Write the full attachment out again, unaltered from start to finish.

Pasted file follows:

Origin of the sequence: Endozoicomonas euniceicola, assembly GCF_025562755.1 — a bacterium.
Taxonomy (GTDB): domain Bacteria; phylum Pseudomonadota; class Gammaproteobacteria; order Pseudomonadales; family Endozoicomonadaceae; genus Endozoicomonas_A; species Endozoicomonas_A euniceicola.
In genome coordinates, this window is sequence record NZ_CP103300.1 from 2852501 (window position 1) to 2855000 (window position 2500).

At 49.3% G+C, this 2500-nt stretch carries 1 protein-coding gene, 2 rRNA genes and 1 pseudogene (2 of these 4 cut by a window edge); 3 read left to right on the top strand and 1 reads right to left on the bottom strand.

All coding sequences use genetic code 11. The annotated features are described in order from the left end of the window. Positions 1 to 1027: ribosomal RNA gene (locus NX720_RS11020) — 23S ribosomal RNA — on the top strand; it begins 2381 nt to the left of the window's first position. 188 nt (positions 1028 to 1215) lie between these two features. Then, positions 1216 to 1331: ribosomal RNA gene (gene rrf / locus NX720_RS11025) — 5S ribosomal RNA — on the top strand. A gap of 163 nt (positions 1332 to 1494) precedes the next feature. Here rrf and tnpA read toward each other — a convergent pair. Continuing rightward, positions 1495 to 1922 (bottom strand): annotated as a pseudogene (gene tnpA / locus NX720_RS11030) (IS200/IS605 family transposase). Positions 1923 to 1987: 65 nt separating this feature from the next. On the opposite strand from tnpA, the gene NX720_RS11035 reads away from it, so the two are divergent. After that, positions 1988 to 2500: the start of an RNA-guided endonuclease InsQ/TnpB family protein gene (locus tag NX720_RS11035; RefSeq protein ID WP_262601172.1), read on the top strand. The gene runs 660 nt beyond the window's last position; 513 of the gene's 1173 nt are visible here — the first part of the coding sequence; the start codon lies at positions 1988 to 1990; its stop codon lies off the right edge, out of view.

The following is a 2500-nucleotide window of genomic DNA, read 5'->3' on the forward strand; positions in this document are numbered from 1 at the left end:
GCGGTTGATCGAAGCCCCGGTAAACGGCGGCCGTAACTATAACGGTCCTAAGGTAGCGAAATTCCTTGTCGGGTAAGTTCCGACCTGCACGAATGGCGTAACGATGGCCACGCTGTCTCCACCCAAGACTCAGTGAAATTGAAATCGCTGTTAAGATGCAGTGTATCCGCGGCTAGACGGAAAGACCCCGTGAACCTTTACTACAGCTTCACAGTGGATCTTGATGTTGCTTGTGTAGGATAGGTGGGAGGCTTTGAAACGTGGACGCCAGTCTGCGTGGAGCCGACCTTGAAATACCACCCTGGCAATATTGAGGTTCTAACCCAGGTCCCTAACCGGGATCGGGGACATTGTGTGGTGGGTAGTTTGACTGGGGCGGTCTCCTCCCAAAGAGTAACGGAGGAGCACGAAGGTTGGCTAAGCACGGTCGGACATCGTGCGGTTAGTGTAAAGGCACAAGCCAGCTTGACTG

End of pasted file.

Origin of the sequence: Endozoicomonas euniceicola, assembly GCF_025562755.1 — a bacterium.
Taxonomy (GTDB): domain Bacteria; phylum Pseudomonadota; class Gammaproteobacteria; order Pseudomonadales; family Endozoicomonadaceae; genus Endozoicomonas_A; species Endozoicomonas_A euniceicola.
In genome coordinates, this window is sequence record NZ_CP103300.1 from 2852501 (window position 1) to 2855000 (window position 2500).

At 49.3% G+C, this 2500-nt stretch carries 1 protein-coding gene, 2 rRNA genes and 1 pseudogene (2 of these 4 cut by a window edge); 3 read left to right on the top strand and 1 reads right to left on the bottom strand.

All coding sequences use genetic code 11. The annotated features are described in order from the left end of the window. Positions 1 to 1027: ribosomal RNA gene (locus NX720_RS11020) — 23S ribosomal RNA — on the top strand; it begins 2381 nt to the left of the window's first position. 188 nt (positions 1028 to 1215) lie between these two features. Then, positions 1216 to 1331: ribosomal RNA gene (gene rrf / locus NX720_RS11025) — 5S ribosomal RNA — on the top strand. A gap of 163 nt (positions 1332 to 1494) precedes the next feature. Here rrf and tnpA read toward each other — a convergent pair. Continuing rightward, positions 1495 to 1922 (bottom strand): annotated as a pseudogene (gene tnpA / locus NX720_RS11030) (IS200/IS605 family transposase). Positions 1923 to 1987: 65 nt separating this feature from the next. On the opposite strand from tnpA, the gene NX720_RS11035 reads away from it, so the two are divergent. After that, positions 1988 to 2500: the start of an RNA-guided endonuclease InsQ/TnpB family protein gene (locus tag NX720_RS11035; RefSeq protein ID WP_262601172.1), read on the top strand. The gene runs 660 nt beyond the window's last position; 513 of the gene's 1173 nt are visible here — the first part of the coding sequence; the start codon lies at positions 1988 to 1990; its stop codon lies off the right edge, out of view.

The following is a 2500-nucleotide window of genomic DNA, read 5'->3' on the forward strand; positions in this document are numbered from 1 at the left end:
GCGGTTGATCGAAGCCCCGGTAAACGGCGGCCGTAACTATAACGGTCCTAAGGTAGCGAAATTCCTTGTCGGGTAAGTTCCGACCTGCACGAATGGCGTAACGATGGCCACGCTGTCTCCACCCAAGACTCAGTGAAATTGAAATCGCTGTTAAGATGCAGTGTATCCGCGGCTAGACGGAAAGACCCCGTGAACCTTTACTACAGCTTCACAGTGGATCTTGATGTTGCTTGTGTAGGATAGGTGGGAGGCTTTGAAACGTGGACGCCAGTCTGCGTGGAGCCGACCTTGAAATACCACCCTGGCAATATTGAGGTTCTAACCCAGGTCCCTAACCGGGATCGGGGACATTGTGTGGTGGGTAGTTTGACTGGGGCGGTCTCCTCCCAAAGAGTAACGGAGGAGCACGAAGGTTGGCTAAGCACGGTCGGACATCGTGCGGTTAGTGTAAAGGCACAAGCCAGCTTGACTG